There isn’t a platform on the planet without some form of pub pastime compilation. Simulating the excitement of otherwise social sports such as snooker, pool, and darts has been a fascination among game developers since programming boffins realised that computers could be employed for more entertaining applications than solving the seven hundredth digit of pi. Unfortunately, no title’s quite managed to capture the feeling of being down the boozer with a bevy of Budweiser swigging lager louts – and Indoor Sports World, indie developer Super Icon’s valiant PlayStation Vita attempt, maintains that tradition.
As the name cleverly disguises, this is a title dedicated to the athletics that can be enjoyed with a beer belly. You’ll tour several different deserted – but undeniably pretty – arenas, showcasing your skills around various tables and oches across a slew of popular game types. Whether you’re playing your way around the clock on a dartboard or scoring big breaks on the baize, there’s actually plenty to sink your teeth into here. An endearingly presented Arcade mode – accessed via a ‘TimTim’ satellite navigation device – offers numerous one-off matches against proven tavern tyrants, while the Season section sees you outplaying groups of pretenders in leagues and ladders.
It would be a decent progression system if it was better paced. While we played our way through the initial pool tournament without even needing to reapply the chalk to our vintage cue, we quickly came unstuck in the next tournament when the title decided to match us up against an army of Earl Strickland impersonators. The same thing happened in the Arcade mode, where we puckered up for a swift victory on the air hockey table, only to find our stabilisers removed in snooker and the ever helpful aiming guide locked behind the bar. It’s possible to progress, but the learning curve is so steep that it’s pretty off-putting.
Fortunately, the Exhibition mode allows you to play at your own pace – and you’re going to need to use it if you want to increase your skills to a level that will get you through the main campaign. Here you can toggle between different rules, locations, and difficulties, allowing you to chug without needing to chunder. All of the activities make heavy use of the touch screen, forcing you to make forward and backward motions to toss your darts or slide your finger around the screen in order to control your puck in air hockey. The controls work reasonably well in the abovementioned activities, but you’ll quickly opt for the d-pad in billiards. Unfortunately, even when using the buttons, you’ll find the camera is often stationed far too close to the balls, making you feel like you’re wearing Dennis Taylor’s magnifying glasses when you bend down to take a shot.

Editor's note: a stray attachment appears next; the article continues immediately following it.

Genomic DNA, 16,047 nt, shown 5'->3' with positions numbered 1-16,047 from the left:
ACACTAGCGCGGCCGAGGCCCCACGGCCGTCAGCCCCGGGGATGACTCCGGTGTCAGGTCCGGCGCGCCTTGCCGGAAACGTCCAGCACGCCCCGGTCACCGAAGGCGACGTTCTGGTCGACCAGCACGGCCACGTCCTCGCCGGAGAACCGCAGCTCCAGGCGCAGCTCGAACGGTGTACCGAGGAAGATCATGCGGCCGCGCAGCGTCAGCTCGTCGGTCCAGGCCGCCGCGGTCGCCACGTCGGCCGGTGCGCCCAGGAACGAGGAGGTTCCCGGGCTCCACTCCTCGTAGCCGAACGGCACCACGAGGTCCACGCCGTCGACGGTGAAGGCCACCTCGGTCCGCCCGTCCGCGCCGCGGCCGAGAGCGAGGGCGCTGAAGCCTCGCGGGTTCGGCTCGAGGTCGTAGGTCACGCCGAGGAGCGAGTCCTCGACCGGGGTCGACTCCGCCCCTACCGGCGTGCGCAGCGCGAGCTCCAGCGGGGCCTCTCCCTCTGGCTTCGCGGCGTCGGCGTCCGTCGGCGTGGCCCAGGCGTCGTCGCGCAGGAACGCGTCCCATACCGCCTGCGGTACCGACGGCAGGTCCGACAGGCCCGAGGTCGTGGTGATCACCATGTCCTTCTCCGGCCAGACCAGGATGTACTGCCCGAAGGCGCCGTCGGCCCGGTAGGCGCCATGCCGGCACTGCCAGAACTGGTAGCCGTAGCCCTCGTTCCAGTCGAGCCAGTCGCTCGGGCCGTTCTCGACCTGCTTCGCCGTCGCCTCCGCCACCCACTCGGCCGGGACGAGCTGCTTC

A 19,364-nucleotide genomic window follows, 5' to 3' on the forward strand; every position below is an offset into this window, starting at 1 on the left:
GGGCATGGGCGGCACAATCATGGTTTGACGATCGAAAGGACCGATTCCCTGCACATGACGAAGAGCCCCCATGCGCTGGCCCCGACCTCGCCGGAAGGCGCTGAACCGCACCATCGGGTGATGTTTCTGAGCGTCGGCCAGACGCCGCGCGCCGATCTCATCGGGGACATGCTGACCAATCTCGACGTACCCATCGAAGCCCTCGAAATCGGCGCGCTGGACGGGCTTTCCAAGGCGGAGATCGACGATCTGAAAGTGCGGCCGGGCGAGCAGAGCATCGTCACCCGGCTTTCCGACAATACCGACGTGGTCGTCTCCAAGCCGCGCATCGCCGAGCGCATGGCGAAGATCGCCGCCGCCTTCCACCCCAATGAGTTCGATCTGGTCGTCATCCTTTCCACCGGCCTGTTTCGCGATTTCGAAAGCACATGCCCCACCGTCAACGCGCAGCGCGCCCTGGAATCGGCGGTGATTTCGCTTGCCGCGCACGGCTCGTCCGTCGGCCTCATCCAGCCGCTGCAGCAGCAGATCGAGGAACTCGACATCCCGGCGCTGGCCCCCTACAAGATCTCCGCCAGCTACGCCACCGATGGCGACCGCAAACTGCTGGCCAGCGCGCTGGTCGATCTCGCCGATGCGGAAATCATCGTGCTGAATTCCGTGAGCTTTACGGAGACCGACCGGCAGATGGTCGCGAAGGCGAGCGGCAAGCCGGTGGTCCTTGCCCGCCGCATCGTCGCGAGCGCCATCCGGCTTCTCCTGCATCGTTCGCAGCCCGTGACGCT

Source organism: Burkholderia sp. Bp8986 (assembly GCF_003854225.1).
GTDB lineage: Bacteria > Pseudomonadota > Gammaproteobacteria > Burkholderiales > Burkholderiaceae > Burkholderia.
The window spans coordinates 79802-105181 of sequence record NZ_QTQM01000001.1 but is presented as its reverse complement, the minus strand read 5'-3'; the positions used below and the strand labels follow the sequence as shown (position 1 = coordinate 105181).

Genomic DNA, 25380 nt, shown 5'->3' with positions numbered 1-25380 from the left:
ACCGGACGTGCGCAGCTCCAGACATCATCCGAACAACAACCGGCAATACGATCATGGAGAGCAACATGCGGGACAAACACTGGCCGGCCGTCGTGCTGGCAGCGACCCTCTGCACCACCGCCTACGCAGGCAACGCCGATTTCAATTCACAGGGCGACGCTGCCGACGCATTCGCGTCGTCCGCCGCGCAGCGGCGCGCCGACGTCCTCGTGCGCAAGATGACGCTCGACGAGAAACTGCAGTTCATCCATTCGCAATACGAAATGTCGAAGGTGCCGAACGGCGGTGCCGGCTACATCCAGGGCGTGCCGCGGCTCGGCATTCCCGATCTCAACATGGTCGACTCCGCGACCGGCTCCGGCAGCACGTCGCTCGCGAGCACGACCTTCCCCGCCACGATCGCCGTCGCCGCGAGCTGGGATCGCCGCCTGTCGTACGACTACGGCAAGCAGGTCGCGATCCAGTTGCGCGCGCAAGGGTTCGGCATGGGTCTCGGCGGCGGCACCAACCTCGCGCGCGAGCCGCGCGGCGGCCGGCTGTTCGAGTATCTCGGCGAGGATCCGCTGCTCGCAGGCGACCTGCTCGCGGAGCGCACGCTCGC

Worse still, it’s debateable whether these so-called sports are actually fun in a digital format. In the real world, we can’t throw a straight arrow to save our life, so the idea of a game helping us to feel like Phil Taylor without the awkward groping scandals is appealing – but in reality it’s all a bit dull. Air hockey, for example, is at its best when played against parents in a partially dilapidated Blackpool arcade, but the endless rallies here don’t convey that same sense of shared entertainment. Sure, you can play multiplayer, but without the faint whiff of stale urine it’s just not the same.
At least the locations look better than the stained carpets of Lancashire’s hottest holiday destination, with environments based upon a posh penthouse, slick jazz club, and, er, the London Underground. The problem is that the empty rooms are so lifeless that only a nightclub populated purely by John Virgo could have less atmosphere. Admittedly, the 8-bit arena’s chiptune soundtrack gives it a bit of panache, but you’ll still hover around the oche feeling like you’re going Gangnam Style at a nursing home’s Christmas party. The lack of ambience is somewhat mitigated by the incredibly shiny balls, which have reflective surfaces so strong that they could easily double as functional mirrors in the dressing rooms at a beauty pageant.
Practice up and progress through the abovementioned campaign and you’ll unlock new equipment for your kit bag, allowing you play with a pink puck rather than a bog-standard red one. These unlockable trinkets don’t really add a whole lot to the experience, but there are a lot of them across all of the activities, and they at least give you a reward for your progression. You can also buy additional items for a pittance of real world pennies via the PlayStation Store, with the promise of more goodies to come in the future. Finally, a comprehensive stat tracking section allows you to keep tabs on your pot percentages and more.
At around the same price as a pint in a popular city centre, there are worse ways to waste your money than on Indoor Sports World. However, that doesn’t mean that Super Icon’s portable pub pastime simulator comes with our stamp of recommendation. Poor campaign pacing, occasionally clunky controls, and a general lack of atmosphere spill sticky liquid all over this release’s sometimes gorgeous graphics. It’s just about worth a punt if you’re a pool or darts die-hard – but even then, there are better options already available on Sony’s flagship handheld.